Why SF is no longer a young person’s game

Those who watch the field have often noticed that the median and mean age of an SF writer has crept upwards for decades.  Anecdotally, this seems to be true.  Let us assume the trend is real.  Some fear that this is a sign that SF is dying, as young people no longer take an interest in SF, and so only old readers and writers are left.  But I think the explanation is much simpler, and does not bode ill for the pipeline of SF readers and writers (that is, I do not believe that young people are losing interest in SF) but does indicate a trend that makes it challenging to produce quality SF.

Short stories and novels are the life blood of SF.  Sure, movies are the main exposure for the general public, but 99% of the movies are trailing indicators (lagging decades behind the written form in their creativity) and are not very innovative.  John Carter is coming to the screen a century after Burroughs wrote the books.  Don’t expect to see The Windup Girl on screen anytime soon, but expect the sequel to Avatar to arrive with fateful certainty some summer or fall.  New and innovative science fiction happens in prose.

So let’s consider stories.  Here’s the rub.  The pro rate as defined by SFWA is $0.05 a word.  And that’s not much different than what some magazines were paying in the 1950s.  In nominal dollars.  Now think about what that means.  A 5000 word story published in Galaxy in 1955 would have earned about $150.  A 5000 word story published in one of the big three today would earn $250 (or a tad more — and in most other mags today it would earn much less that $250).  Again, that’s nominal dollars.  I’ve not adjusted.

In 1955 the median household income was $4,400.  In 2010 it was $49,445.  You see the moral.  A 5,000 word story sold in 1955 at $0.03 a word to Galaxy would earn a writer about 2 weeks of a middle class existence; a 5,000 word story sold today at SFWA “pro-rates” would earn less than 2 days of a middle class existence.  So, in 1955 if you sold two short stories in a month, you made a decent middle class wage for that month.  You could pay rent or a mortgage, eat, go to a movie, buy clothes, and so on.  It would be possible to have a middle class life just writing short stories.  Today, you could not manage a poverty wage selling short stories.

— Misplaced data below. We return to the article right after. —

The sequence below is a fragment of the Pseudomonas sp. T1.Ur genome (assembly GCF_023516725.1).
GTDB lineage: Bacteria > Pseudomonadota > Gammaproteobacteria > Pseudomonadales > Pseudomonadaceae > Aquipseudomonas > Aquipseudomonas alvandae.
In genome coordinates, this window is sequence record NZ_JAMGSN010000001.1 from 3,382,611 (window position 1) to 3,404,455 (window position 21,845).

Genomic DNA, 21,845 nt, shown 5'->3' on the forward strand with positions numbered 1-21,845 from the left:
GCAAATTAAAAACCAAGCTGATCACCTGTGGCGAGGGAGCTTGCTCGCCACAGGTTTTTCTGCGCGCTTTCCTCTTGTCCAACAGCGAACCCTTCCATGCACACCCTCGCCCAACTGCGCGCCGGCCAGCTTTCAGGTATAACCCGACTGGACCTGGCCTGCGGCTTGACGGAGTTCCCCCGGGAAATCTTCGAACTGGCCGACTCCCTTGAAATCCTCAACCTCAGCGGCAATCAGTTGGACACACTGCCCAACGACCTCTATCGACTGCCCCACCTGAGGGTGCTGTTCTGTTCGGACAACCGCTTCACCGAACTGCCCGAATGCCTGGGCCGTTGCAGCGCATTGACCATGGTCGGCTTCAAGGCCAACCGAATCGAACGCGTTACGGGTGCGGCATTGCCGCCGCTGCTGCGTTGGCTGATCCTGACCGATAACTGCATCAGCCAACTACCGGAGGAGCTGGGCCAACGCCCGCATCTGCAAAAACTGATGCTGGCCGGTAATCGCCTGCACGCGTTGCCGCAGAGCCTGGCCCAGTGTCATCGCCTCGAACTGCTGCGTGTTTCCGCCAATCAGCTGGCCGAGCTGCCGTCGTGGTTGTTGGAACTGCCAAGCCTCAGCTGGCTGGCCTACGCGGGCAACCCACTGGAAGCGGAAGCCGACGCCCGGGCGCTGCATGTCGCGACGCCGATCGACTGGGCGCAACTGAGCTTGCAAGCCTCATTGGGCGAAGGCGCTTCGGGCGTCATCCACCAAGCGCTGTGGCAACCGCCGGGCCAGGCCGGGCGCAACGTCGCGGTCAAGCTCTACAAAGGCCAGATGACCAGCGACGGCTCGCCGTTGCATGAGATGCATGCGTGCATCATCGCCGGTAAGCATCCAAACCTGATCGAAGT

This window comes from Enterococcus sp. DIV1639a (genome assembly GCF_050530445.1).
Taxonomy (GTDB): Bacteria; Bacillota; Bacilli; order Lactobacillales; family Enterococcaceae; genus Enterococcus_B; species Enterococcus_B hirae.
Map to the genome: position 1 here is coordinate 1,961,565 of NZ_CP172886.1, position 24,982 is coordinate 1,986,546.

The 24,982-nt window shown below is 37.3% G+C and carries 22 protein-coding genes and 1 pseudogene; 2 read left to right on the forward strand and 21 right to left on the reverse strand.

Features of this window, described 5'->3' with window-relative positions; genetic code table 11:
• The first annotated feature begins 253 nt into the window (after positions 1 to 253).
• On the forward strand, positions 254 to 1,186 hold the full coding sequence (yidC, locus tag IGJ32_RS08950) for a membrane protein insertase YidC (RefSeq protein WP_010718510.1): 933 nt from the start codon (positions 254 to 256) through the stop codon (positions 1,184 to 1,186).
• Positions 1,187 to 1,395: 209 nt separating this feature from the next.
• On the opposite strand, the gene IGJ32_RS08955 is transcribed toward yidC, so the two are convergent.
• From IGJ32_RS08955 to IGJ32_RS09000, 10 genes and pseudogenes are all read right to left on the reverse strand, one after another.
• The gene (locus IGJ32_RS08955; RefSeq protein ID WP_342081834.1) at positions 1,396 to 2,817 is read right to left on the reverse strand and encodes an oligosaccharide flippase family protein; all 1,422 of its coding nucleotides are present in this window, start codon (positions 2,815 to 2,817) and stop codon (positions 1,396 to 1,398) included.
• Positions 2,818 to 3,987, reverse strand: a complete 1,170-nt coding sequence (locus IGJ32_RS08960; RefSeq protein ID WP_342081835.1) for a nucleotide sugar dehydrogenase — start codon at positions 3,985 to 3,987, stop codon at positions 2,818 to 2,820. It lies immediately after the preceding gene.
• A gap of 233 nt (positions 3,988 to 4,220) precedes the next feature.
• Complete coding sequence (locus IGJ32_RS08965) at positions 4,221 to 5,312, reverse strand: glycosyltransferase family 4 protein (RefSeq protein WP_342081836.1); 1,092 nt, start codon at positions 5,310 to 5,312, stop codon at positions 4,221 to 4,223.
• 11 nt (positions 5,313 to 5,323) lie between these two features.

The result is that a young person selling a short story in 1955 could have seriously considered become a full time writer on the spot.  She had a chance.  Today, that same writer selling a story when she is 25 cannot then just drop everything to become an SF writer.  She would starve.  She must pursue a day job.  And that means that she will be producing less, and her production will likely become noticeable when she is substantially older.

I’ve not run the numbers for novels, but I suspect it’s exactly the same.  We’re in an environment where traditional publishers might offer a new writer $2,000 for a first time novel (which they’ll pay out slowly in thirds, etc.).  I suspect in nominal dollars that has not changed much.  The result would be similar:  you could probably make a middle class living as a mid-list novelist in print selling one or two novels in 1955 or the decades that followed.  Today this is nearing impossibility.

(There may be hopeful counter trends, of course.  Indy e-publishing may offer a new alternative to this downward slide.)

My conclusion is that if the age of SF writers creeps up every year, then it is because every year it becomes more difficult to earn a living as an SF writer.

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